The magic of the island is not only in its beaches, on the island there are thousands of caves but now we are going to show you, the caves that you have to know according to the experts of Blue Ocean Ibiza.
COVA DE CAN MARÇÀ (THE CAVE OF SAN MIGUEL):
Can Marçà cave represents one of the most visited tourist attractions in the north of the island. The cave offers a 40-minute tour around stalactites, stalagmites, waterfalls and small lakes, and is located on the cliffs of Port de Sant Miquel. It was discovered by smugglers in the area, who accessed it through an opening located 10 meters above sea level. From their boats they hoisted the merchandise and hid it inside until its removal was safe. In the 1970s, the Belgian spelunker Jean Pierre Van der Abeelle visited her for the first time, guided by local residents. A few years later, the owner family refurbished it by recovering the waterfalls and streams that existed in the cave in ancient times and creating a unique show of light, water and sound.
COVA DE SANTA AGNES:
It is a natural underground cavity that is located very close to the urban center of Sant Antoni de Portmany. It has an irregular plan, with a relatively large room and other narrower galleries. Tradition tells that one stormy night in 1300, the eve of the feast of Saint Bartholomew (August 24), the crew of a ship promised that, if they managed to save their lives, they would deliver the image of Saint Agnes that they carried to the inhabitants from the first port they reached. Sant Antoni became the longed-for sanctuary and the carving was preserved in the Holy Cave, well known in 14th century documents. Another legend explains that the parish priest even tried repeatedly to take the image to the church of Sant Antoni, but every night it disappeared and mysteriously returned to the cave.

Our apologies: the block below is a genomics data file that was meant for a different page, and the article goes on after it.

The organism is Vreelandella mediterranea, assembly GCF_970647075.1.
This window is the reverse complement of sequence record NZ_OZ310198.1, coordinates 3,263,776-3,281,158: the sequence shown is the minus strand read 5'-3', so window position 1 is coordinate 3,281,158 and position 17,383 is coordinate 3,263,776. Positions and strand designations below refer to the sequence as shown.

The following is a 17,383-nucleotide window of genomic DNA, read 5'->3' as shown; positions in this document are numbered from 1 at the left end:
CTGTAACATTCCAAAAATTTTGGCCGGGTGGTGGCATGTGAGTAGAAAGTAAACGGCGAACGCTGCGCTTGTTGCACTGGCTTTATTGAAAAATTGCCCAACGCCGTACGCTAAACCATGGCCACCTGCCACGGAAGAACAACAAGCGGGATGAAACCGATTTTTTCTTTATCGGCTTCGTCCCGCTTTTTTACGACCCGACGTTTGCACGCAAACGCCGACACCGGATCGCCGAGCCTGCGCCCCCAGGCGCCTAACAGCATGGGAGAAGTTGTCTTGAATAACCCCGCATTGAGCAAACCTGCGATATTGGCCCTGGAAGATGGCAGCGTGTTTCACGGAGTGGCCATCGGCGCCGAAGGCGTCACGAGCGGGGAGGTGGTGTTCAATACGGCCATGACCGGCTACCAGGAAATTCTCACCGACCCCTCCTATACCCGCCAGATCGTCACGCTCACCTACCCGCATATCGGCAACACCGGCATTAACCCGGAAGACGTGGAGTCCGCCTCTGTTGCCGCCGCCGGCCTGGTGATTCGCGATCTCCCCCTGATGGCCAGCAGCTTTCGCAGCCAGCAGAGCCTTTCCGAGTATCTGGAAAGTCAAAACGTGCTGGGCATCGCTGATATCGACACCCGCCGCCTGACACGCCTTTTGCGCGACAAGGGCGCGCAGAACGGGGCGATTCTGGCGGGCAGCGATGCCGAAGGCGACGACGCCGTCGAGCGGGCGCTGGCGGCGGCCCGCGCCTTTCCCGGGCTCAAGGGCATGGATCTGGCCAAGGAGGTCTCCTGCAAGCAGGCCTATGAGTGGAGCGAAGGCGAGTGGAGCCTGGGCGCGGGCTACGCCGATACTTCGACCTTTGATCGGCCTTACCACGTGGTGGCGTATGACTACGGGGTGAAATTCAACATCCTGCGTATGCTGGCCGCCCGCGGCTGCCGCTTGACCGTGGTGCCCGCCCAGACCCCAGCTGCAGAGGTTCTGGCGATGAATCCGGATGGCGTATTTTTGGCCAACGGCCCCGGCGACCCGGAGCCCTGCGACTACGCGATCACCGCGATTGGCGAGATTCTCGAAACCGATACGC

This cave, also called Cueva de la Luz, is located in the northwest of the island. It is an underwater cave that is quite difficult to access, both by land and by sea. Located in the north of the island of Ibiza, Na Coloms known as Ullal de na Coloms or Avenc de na Coloms, although lately it has also been known by divers as La Cueva de la Luz, it is one of the most secret places and inaccessible throughout the island of Ibiza. It is a cave located a few meters from the sea and flooded with water through an underwater gallery through which the Mediterranean water enters. In a colloquial way, we could say that it is a natural pool in which the water is constantly renewed through a large aquatic tunnel.
Cavern with ceilings up to 10 meters high, containing stalactites, stalagmites and huge columns. It is located within the area of prehistoric caves where they found remains of the first settlers of Formentera, between 1800 - 2000 BC. This cave stands out for the possibility it offers to enjoy incredible views of the entire island and an extraordinary sunset facing the sea.
It is located south of Punta Rasa, about fifteen minutes of navigation from the port of Formentera. A few meters from the anchoring point, which is 16 meters deep, we find the entrance to the first of the caves. This leads to a wide gallery suitable for all levels, and the light from the entrance illuminates part of the cave. It is an optimal dive for beginners (10-12m) although it is a highly demanded dive also by more expert divers due to the marvel of light contrasts, the fish, and the galleries that form the caves. In addition, you can access an air chamber and make a small caving visit inside.
COVA D’EN JERONI:
A large, vaulted limestone cave that was discovered in 1975 when the owner of the nearby house was digging a well. According to scientific studies, the cave is approximately 3 million years old and the oldest stalactite is around 450,000 years old.
These are some of the caves that we believe that you cannot miss the opportunity to visit, so also some of these caves you can visit both by land and by water, but there are some that can only be accessed by water and for that you can rent a boat by Blue Ocean Ibiza.